Bay Area/ San Francisco/ Community & Society
Published on December 12, 2017
'He Was Just A Normal Guy:' Sunnyside Residents Remember Mayor Ed LeePhotos: Will Carruthers/Hoodline

As news of Mayor Ed Lee's passing spread this morning, residents and merchants on Monterey Boulevard, a commercial corridor near his home where he sometimes shopped, reacted to the news more slowly.

On a bench in front of the Safeway where Lee suffered a heart attack last night sat a single bouquet of flowers and a note of condolence:

"Rest in peace, Mayor Ed Lee. We're proud to call you a neighbor. Thank you for giving your all to SF."

While many residents hadn't met the late mayor, who lived in adjoining Glen Park, most knew that he lived in the area and often shopped at Safeway.  

At Sol Y Luna Spa, a TV played a news conference from downtown. Customers getting their hair cut at Heff’s Barbershop and dining at Big Joe's discussed the news.

Peter Azar, the owner of Big Joe’s diner, discussed the news with customers over breakfast.

“He was a great supporter of the neighborhood, and always shopped in the Safeway,” Azar said. “He was just a normal guy: always said ‘hi,’ always said ‘bye.’”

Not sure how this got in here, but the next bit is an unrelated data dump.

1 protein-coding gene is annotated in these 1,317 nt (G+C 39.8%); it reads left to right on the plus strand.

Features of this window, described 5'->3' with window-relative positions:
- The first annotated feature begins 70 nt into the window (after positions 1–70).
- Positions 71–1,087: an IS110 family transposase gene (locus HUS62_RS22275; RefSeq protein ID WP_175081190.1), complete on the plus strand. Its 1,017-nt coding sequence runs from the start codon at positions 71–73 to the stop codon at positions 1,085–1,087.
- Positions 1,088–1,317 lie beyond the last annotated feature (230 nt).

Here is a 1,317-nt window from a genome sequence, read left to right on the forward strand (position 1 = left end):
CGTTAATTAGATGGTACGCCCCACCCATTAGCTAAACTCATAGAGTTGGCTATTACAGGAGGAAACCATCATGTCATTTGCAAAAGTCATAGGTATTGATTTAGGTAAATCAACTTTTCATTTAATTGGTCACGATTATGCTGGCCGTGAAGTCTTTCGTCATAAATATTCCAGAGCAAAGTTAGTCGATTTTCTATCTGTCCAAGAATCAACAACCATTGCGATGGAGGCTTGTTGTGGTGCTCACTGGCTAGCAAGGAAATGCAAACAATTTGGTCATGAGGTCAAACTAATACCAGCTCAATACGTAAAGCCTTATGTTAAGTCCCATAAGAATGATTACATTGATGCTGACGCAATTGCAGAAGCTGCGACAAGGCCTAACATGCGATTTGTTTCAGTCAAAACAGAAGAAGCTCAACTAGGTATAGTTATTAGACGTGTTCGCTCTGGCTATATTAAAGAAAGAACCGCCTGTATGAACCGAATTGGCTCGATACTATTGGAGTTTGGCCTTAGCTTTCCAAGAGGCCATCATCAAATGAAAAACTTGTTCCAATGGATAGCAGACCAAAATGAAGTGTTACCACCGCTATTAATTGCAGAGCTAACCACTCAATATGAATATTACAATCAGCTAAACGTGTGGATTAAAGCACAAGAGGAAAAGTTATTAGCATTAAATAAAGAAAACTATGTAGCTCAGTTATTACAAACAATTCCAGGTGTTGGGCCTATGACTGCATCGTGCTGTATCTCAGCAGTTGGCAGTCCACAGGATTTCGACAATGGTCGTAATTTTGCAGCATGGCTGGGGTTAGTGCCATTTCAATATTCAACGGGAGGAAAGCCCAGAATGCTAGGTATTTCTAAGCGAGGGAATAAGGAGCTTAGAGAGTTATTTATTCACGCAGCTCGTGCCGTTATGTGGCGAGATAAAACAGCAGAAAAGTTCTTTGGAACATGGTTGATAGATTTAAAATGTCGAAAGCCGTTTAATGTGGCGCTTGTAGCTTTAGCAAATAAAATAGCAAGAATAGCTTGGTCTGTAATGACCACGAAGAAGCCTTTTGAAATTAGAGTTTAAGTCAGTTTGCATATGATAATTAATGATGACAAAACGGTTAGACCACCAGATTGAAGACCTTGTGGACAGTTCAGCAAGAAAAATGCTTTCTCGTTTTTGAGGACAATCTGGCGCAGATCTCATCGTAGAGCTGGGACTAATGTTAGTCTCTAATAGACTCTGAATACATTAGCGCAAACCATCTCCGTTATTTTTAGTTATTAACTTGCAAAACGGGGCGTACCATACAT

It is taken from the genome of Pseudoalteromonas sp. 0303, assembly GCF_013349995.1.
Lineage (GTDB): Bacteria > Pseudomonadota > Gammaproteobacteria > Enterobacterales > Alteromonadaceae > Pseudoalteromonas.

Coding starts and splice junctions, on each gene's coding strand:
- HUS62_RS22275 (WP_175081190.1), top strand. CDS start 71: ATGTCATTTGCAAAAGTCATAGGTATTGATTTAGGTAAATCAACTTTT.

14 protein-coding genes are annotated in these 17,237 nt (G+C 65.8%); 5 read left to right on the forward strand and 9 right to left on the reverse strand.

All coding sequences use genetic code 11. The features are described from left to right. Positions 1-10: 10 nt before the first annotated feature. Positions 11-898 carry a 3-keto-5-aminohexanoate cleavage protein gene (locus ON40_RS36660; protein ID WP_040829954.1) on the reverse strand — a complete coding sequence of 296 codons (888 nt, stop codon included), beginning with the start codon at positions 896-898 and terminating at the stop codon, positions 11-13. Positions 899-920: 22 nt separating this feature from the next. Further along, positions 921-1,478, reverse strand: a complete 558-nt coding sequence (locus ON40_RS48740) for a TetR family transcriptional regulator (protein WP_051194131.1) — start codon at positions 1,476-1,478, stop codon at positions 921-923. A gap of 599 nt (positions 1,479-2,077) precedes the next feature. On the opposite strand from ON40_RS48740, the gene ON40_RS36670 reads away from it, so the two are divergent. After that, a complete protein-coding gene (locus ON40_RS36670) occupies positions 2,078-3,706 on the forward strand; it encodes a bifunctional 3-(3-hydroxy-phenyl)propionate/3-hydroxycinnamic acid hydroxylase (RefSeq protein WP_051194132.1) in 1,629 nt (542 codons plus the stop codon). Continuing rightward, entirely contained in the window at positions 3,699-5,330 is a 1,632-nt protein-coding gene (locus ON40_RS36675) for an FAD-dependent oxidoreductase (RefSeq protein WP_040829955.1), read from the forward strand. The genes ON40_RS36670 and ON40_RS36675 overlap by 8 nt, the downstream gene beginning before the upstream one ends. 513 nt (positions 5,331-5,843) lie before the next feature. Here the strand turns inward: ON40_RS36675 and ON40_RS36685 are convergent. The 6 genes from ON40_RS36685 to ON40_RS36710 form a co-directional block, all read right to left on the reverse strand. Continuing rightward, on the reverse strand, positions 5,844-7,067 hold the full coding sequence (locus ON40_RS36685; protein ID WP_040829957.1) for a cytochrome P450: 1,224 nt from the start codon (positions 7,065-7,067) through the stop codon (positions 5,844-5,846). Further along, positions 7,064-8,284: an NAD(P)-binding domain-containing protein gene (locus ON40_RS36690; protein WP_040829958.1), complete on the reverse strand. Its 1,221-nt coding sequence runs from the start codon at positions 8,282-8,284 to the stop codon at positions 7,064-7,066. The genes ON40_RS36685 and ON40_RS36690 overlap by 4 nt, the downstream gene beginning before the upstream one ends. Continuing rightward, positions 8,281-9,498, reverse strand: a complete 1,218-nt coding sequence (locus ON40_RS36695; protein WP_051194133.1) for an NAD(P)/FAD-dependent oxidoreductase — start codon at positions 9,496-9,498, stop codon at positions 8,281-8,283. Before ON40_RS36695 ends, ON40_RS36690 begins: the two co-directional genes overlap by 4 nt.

Steven Brown, chair of City College of San Francisco’s Environmental Horticulture & Floristry Department, discussed the mayor’s passing while eating lunch at Big Joe's.

“He was a hard worker, and he did some good things for the city,” Brown said. “I wish his family well.”

Henry Lenh, owner of Sol Y Luna Spa, said the mayor visited his business twice to introduce himself.

“It’s sad,” Lenh said. “He did a lot for the Chinese community and he helped people stay in the city by raising the minimum wage.”

A barista at Railroad Coffee said he'd never seen the mayor in the store but sometimes saw him drive past.

Vaen Dogtanyong, who owns Monterey Pizza, said she was shocked.

“What sad news,” said Monterey Pizza owner Vaen Dogtanyong. “This is one of the best communities in San Francisco,” she added. “It’s a really small neighborhood and we all look out for each other.”

The mayor was part of that community. Although Dogtanyong never met the mayor, she said his family and staff distributed posters and stopped in to order pizzas during the 2015 election.

“I’m sure [we'll] all be hearing about this from customers all day,” Dogtanyong said, shaking her head.

This article was published in partnership with the Ingleside-Excelsior Light